At Rain, which is trying to sell service contracts for its drones to Cal Fire and other agencies, CEO Maxwell Brodie believes that while traditional firefighting methods are crucial they are insufficient in the face of more and bigger fires. “It doesn’t matter how many people or aircraft or tankers you throw at the problem, our solutions do not scale,” he said. “A significant challenge integrating new technology into fire operations is overcoming the ways things have always been.”

In the Menlo Park Fire District, Chief Harold Schapelhouman oversees a fleet of 30 camera-bearing drones he says could provide valuable eyes in the sky during wildfires, including at night and in smoke and weather conditions that ground choppers and planes. Cal Fire’s use of drones for landscape and damage surveys is a good step, he believes, but the agency’s safety rules don’t allow him to launch his drones during wildfires, even flying low enough to not threaten firefighting aircraft. “Take the handcuffs off,” he said. “Let us fly.”

Capella Space, a San Francisco company that has four satellites in orbit that can provide detailed landscape photos day or night, through clouds or smoke, plans to pitch its services to Cal Fire and the U.S. Forest Service so the agencies could “provide rapid information to the people on the ground to ensure that when they go into an area they know what to expect,” said Dan Getman, vice-president of product.

Stanford University materials science professor Eric Appel, who led development of a fire-stopping gel for roadsides, said caution about new firefighting technology is warranted “because people have also been trying to sell snake oil in this field for a long time.” While Cal Fire’s emergency funding in 2020-21 skyrocketed from an initial $360 million to more than $1 billion by the end of 2020 — paying for more firefighters and aircraft — money for new technologies is comparatively scarce, said Appel.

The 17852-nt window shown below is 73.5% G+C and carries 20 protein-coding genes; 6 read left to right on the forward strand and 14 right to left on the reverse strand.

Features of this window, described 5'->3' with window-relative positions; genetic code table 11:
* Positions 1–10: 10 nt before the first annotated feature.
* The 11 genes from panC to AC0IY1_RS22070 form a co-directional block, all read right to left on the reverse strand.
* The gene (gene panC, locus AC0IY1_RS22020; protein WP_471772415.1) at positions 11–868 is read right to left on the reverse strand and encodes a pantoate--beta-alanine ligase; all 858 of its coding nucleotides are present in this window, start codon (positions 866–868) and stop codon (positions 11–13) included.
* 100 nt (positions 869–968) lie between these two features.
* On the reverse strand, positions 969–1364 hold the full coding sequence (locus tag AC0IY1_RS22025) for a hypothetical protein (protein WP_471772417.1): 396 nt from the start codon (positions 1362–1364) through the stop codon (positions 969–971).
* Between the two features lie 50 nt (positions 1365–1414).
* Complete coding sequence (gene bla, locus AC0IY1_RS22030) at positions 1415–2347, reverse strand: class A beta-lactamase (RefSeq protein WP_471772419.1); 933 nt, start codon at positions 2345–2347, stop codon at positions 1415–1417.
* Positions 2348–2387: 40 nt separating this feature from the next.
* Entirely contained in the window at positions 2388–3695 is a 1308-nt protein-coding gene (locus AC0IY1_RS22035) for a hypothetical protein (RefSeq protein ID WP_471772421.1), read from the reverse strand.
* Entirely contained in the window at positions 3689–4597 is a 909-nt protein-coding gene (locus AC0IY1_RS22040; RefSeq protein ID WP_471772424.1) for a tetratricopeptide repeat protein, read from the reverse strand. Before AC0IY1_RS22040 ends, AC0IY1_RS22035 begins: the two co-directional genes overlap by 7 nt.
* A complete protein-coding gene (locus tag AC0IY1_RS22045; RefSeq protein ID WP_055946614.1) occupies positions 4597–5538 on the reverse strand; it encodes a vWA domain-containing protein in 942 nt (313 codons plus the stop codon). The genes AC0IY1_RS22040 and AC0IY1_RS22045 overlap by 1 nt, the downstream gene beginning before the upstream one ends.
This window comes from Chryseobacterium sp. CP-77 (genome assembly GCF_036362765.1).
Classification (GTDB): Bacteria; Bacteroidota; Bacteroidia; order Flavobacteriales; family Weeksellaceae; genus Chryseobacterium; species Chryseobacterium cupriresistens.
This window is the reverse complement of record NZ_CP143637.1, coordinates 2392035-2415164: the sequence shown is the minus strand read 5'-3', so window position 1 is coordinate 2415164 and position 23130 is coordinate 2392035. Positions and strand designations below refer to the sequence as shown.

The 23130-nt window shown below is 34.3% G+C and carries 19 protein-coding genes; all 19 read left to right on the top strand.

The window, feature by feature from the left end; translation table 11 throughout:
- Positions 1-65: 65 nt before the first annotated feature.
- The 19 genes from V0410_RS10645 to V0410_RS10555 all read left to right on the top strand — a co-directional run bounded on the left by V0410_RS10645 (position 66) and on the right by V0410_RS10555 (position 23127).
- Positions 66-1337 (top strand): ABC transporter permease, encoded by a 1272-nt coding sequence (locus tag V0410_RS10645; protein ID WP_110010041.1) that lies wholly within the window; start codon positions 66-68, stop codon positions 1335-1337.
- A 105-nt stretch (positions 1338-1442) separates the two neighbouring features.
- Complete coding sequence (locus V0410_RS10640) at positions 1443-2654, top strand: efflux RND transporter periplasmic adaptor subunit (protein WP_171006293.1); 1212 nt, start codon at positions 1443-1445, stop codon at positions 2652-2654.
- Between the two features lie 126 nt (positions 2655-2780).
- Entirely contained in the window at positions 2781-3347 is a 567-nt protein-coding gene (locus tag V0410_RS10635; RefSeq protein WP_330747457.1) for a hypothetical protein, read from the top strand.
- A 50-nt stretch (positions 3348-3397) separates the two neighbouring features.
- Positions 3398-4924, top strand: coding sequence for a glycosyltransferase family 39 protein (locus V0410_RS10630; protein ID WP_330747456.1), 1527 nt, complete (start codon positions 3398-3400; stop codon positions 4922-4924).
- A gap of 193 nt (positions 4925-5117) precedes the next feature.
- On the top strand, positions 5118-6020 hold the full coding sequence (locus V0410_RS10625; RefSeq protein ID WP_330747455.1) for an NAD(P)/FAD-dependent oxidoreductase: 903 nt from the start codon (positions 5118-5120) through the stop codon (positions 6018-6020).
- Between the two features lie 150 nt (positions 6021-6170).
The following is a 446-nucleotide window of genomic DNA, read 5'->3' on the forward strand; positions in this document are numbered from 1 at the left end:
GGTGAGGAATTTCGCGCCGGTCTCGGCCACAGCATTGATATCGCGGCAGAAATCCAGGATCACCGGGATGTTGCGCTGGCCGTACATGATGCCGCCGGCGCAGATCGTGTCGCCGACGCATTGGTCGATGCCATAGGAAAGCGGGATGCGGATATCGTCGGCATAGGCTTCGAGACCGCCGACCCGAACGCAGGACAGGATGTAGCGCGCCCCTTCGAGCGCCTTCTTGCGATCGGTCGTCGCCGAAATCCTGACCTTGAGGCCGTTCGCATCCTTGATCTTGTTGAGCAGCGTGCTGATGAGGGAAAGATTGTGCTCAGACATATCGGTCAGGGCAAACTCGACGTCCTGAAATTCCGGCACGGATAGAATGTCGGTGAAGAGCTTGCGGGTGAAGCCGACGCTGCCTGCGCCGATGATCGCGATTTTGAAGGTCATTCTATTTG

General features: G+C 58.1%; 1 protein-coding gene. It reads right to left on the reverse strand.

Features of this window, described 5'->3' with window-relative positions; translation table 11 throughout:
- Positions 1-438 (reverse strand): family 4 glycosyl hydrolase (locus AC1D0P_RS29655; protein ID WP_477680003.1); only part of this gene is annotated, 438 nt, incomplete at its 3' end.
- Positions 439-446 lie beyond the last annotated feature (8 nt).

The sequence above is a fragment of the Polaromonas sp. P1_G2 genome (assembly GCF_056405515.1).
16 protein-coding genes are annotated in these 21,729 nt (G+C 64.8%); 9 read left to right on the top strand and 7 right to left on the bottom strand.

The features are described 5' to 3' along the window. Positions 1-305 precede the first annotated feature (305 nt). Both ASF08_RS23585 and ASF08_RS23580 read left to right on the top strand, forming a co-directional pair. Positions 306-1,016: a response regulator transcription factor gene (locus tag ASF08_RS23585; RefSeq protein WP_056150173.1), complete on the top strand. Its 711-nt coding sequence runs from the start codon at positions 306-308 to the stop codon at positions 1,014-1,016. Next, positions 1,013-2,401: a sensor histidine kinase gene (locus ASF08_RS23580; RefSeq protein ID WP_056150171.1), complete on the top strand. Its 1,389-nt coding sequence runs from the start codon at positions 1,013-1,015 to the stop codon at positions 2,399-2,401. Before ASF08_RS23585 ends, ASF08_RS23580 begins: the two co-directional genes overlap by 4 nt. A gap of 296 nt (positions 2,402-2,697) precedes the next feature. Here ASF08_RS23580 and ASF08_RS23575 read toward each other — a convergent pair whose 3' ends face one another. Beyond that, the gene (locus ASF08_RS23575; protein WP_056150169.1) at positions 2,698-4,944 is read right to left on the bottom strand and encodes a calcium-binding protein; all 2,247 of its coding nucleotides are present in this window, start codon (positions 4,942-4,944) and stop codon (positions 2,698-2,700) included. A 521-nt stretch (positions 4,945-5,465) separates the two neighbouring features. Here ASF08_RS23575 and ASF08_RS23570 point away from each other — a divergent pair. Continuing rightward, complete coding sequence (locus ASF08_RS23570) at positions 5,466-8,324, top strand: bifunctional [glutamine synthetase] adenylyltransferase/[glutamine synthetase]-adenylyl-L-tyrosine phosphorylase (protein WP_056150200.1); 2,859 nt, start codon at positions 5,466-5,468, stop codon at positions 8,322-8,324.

Phillip SeLegue, deputy chief of Cal Fire’s Intel unit, said the agency is responding to technological change along with environmental change and pointed to its adoption of data-processing platform Technosylva, which forecasts, monitors, and predicts fires and their spread. His colleague Hess described the software as “a technological shot in the arm.” Cal Fire has also received real-time imagery from U.S. military drones, and invested heavily in a widespread system of forest cameras, Hess noted.

The agency gets other feeds from classified Pentagon sources and from satellites that detect ignitions and allow ongoing fire assessment in nearly real-time, all visible on the Technosylva platform along with the ALERT camera views, SeLegue said.

Artificial intelligence software that processes imagery from Cal Fire aircraft and sends it to ground commanders to show fire locations should be in full use this year, SeLegue added. The agency plans to align with the U.S. Forest Service in using drones to ignite controlled burns to block fire spread, and is working with NASA on integrating autonomous drones into firefighting, potentially to carry people and supplies, provide communication links, or even drop retardant, he said.

Whether technology can save us amid California’s warming climate remains to be seen. Many communities in the Oakland and Berkeley hills, or in Woodside, Los Gatos, Felton and Bonny Doon, are nestled in forests and have limited escape routes. “It’s really just a dice game,” Stanford’s Appel said. “The more big catastrophic fires we have, the greater chance that we have another Paradise.”